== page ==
I know people who were so disturbed by Amour that they called it “old-age porn”. The term is revealing. When a “respectable” mainstream performer does a hard-core sex scene, the line between performance and reality seems to almost completely break down; they are really doing it. Of course, the lines were never that simple anyway: when Method actors draw on their own memories during dramatic scenes and really break down in front of the camera, they are doing “it” too. But it feels more visceral and direct –more beyond an actor’s conscious control – in a sexual context. And perhaps the same is true of old age, when your body is in the process of letting you down. Looking at the wrinkled faces of Riva or Plummer in these films, we are no longer in that safe zone where we can be sure the performer is always in control. Beyond a point, there is no faking. Even if it happens only at the level of a little moment where the person on the screen rises from a chair and pauses to shift the weight off a delicate ankle, and you catch yourself wondering “Was that Bhaskor, or was that Amitabh?"

[It was only after I had finished writing this that I remembered this piece I did a few years ago. It had completely slipped out of my mind. Maybe I'm getting old too.]


  1. Nice, there are so many others which come to mind.
    One of my personal favourite old man performance is Robert Donat in Goodbye Mr Chips (1939). And he was only thirty when he played it!

    1. yes, of course - I liked him very much as Mr Chips too. But this piece is specifically about watching a genuinely old actor play his age and wondering how much in control he can be. (And Donat never got very old, if I recall right - he died in his 50s.)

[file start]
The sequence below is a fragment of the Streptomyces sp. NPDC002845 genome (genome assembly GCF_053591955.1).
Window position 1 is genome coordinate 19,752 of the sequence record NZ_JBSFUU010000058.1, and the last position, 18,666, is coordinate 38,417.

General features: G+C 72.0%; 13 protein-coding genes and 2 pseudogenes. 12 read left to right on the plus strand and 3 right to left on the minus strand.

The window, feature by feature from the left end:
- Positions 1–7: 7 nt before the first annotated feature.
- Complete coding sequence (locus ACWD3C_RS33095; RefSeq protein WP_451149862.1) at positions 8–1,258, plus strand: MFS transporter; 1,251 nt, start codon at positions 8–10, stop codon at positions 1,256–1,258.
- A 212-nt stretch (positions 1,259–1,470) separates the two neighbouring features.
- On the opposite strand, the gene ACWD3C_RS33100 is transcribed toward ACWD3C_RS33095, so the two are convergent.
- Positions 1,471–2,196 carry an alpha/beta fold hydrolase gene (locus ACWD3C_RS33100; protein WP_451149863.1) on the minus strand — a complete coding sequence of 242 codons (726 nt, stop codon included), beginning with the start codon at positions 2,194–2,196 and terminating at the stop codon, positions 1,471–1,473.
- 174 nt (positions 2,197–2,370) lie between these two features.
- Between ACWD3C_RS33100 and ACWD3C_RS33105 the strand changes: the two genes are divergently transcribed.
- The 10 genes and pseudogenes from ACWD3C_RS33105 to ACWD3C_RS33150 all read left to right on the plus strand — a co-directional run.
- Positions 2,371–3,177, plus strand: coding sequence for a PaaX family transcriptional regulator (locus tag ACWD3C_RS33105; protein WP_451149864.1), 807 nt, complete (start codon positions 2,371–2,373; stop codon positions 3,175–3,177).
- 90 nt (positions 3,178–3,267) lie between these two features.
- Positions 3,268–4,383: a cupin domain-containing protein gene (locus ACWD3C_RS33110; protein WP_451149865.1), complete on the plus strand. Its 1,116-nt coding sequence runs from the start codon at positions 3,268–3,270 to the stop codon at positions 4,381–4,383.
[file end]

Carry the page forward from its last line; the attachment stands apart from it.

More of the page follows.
2. May be you should revisit :) The movie takes it through his 80s. I can never forget the scene in the end when he is on his deathbed and he says that it is wrong to say he never had children, he had thousands of them...

    3. I don't think you understood my comment - I was talking about Donat in real life not making it past his 50s.

    4. Sorry for being thick headed! I didn't know about this.I am sure it will now make me even sadder next time I watch it.

  2. Bruce dern in Alexander Payne's beautiful Nebraska was the first thing that came to my mind... And Payne said about his casting ' He's at an age where he can be ingenuous and ornery'... That's why we cast him.

  3. Thought provoking post, as always. I can relate to this - especially the part about a veteran actor playing a role. When I see Al Pacino or Naseeruddin Shah giving a splendid performance, I am always aware of the fact that here is a great actor playing a great role. And this leads me to a number of complicated questions. Does the fact that actor is well known (and hence has different expectations from viewers) alter the quality of the performance? How does one define a great performance? Can it be done without the hurdles of viewer's expectations? And so on..